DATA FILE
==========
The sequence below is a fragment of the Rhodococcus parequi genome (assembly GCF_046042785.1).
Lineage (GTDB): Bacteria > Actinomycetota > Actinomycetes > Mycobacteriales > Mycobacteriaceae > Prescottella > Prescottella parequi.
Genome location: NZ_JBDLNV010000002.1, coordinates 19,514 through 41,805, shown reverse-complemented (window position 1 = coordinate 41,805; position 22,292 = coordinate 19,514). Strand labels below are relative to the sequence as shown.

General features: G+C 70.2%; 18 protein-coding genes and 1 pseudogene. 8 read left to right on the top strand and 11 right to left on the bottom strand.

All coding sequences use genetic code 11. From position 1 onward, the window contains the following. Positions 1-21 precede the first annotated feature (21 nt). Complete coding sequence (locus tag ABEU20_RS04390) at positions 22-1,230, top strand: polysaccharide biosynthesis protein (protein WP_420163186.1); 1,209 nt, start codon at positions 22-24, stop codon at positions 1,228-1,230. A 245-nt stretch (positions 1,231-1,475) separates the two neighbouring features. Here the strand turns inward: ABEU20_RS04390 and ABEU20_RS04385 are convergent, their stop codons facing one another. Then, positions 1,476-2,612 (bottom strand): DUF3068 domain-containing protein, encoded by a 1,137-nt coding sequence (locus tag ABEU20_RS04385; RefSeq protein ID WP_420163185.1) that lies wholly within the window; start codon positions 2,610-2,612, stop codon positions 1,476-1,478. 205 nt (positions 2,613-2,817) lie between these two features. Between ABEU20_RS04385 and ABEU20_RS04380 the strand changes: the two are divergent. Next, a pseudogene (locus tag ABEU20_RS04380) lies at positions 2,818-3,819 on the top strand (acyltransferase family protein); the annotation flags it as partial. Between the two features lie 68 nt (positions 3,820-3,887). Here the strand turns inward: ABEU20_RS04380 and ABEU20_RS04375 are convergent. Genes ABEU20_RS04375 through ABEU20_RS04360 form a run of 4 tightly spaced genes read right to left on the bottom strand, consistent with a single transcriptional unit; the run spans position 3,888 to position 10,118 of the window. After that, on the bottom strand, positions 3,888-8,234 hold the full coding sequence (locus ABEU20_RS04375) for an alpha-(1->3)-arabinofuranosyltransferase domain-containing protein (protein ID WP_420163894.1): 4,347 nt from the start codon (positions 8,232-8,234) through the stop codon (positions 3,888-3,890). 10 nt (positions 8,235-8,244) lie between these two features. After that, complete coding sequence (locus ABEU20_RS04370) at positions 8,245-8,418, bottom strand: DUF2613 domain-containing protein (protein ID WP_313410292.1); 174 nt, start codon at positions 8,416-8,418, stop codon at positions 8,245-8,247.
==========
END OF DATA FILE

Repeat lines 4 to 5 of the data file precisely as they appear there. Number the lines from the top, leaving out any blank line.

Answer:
General features: G+C 70.2%; 18 protein-coding genes and 1 pseudogene. 8 read left to right on the top strand and 11 right to left on the bottom strand.

All coding sequences use genetic code 11. From position 1 onward, the window contains the following. Positions 1-21 precede the first annotated feature (21 nt). Complete coding sequence (locus tag ABEU20_RS04390) at positions 22-1,230, top strand: polysaccharide biosynthesis protein (protein WP_420163186.1); 1,209 nt, start codon at positions 22-24, stop codon at positions 1,228-1,230. A 245-nt stretch (positions 1,231-1,475) separates the two neighbouring features. Here the strand turns inward: ABEU20_RS04390 and ABEU20_RS04385 are convergent, their stop codons facing one another. Then, positions 1,476-2,612 (bottom strand): DUF3068 domain-containing protein, encoded by a 1,137-nt coding sequence (locus tag ABEU20_RS04385; RefSeq protein ID WP_420163185.1) that lies wholly within the window; start codon positions 2,610-2,612, stop codon positions 1,476-1,478. 205 nt (positions 2,613-2,817) lie between these two features. Between ABEU20_RS04385 and ABEU20_RS04380 the strand changes: the two are divergent. Next, a pseudogene (locus tag ABEU20_RS04380) lies at positions 2,818-3,819 on the top strand (acyltransferase family protein); the annotation flags it as partial. Between the two features lie 68 nt (positions 3,820-3,887). Here the strand turns inward: ABEU20_RS04380 and ABEU20_RS04375 are convergent. Genes ABEU20_RS04375 through ABEU20_RS04360 form a run of 4 tightly spaced genes read right to left on the bottom strand, consistent with a single transcriptional unit; the run spans position 3,888 to position 10,118 of the window. After that, on the bottom strand, positions 3,888-8,234 hold the full coding sequence (locus ABEU20_RS04375) for an alpha-(1->3)-arabinofuranosyltransferase domain-containing protein (protein ID WP_420163894.1): 4,347 nt from the start codon (positions 8,232-8,234) through the stop codon (positions 3,888-3,890). 10 nt (positions 8,235-8,244) lie between these two features. After that, complete coding sequence (locus ABEU20_RS04370) at positions 8,245-8,418, bottom strand: DUF2613 domain-containing protein (protein ID WP_313410292.1); 174 nt, start codon at positions 8,416-8,418, stop codon at positions 8,245-8,247.